Even my publisher, the redoubtable Brett Cross, seemed to have a few doubts on the score. It's true that my fiction is a bit on the tricksy side, and I wouldn't swear not to have invented the odd alter-ego from time to time, but to review my own book? No, honestly not.

Mr Ludwig does sound a bit unlikely, on the surface, but anyone who knows Richard von Sturmer knows that he'd be about as likely to endorse George W. Bush for a Nobel Peace Prize as to collaborate in a literary hoax of this sort ...

You can check out parts of the Ludwig review at my bibliography site here. Elmar Ludwig begins by expressing doubts about my knowledge of contemporary Korean fiction. In this he is quite correct, I should say.

Lisa Samuels begins similarly by wondering if I'm ignorant of J. G. Ballard. There I would have to say that she's less justified, however. The obituary I wrote for him on this very site should constitute evidence of my reverence for the Master's works (though it's true that I haven't actually reread The Atrocity Exhibition all that recently ...)


[J. G. Ballard: The Terminal Collection
(Selected Cover Art: 1978-1984)

10 comments:

Giovanni Tiso said...

I'd say you would be perfectly capable of hoaxing a review of your own book, but then only in order to pan it.

Jack Ross said...

Well, you might have a point there, Giovanni. Only if it seemed extremely amusing to me at the time, though ...

Richard said...

That's a great review Jack. Lisa Samuels is very alert, she is also "someone" in contrast to another reviewer of yours (forget the name) so hopefully you (Titus) will get orders...

Lisa has inspired me to extricate & preuse my own copy. I read the first story and I was impressed but somehow got sidetracked.

All your work has that "disturbingly interesting" aspect, like someone said of Curnow he "fucks with my head" but the immortal Hamish Dewe responded with "Good!". (I have to say I sometimes find a lot of A. Curnow's work rather dark.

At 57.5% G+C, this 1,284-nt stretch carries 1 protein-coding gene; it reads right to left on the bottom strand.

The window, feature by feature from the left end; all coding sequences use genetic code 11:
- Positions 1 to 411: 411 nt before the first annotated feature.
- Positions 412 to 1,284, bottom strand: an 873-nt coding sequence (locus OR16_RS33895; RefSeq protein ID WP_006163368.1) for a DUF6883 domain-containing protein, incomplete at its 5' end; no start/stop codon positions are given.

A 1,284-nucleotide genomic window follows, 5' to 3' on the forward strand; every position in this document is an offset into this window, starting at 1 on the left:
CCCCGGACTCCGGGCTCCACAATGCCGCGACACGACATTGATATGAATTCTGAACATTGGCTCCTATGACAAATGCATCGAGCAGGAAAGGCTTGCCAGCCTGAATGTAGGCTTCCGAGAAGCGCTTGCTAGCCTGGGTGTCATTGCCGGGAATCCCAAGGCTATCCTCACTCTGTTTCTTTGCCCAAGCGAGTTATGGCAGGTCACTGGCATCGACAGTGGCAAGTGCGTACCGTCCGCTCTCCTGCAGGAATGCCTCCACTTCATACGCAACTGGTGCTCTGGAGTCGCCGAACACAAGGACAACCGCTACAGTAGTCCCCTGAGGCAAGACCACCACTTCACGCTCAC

Well the reviewer had a quote from Arnold (just read his 'Empedocles' (better than I thought it might be)), and referenced, inter alia: Lautreamont (I read most of his book), Acker; Ballard (only seen the famous movie set in China), but I recall your Blog post on him; Powys (another Blog post); Sebald (I love what I have read by him); Roland Barthes (competing with Arnold as a critic?); Sade (of course (googled Justine, got that, it's not the Durrell one) ..but Sade harks back to your Appolinaire at the start of 'Nights with Giodorno Bruno'; Dante ; .... which is all to say you are in interesting company!!

Don't be hesitant about telling people of your successes. (My policy in the world of chess is to say when I play a great (or nice) game (if I think it is true), but I also I show quite openly my really bad games...no problem, I try to learn from success and failure)...

But it was a good review. Good one! I must get onto spieling re your other book also and Alt. It (Alt) sounds intriguing. She makes or will surely make some people want to read Alt.

Jack Ross said...

Thanks, Richard.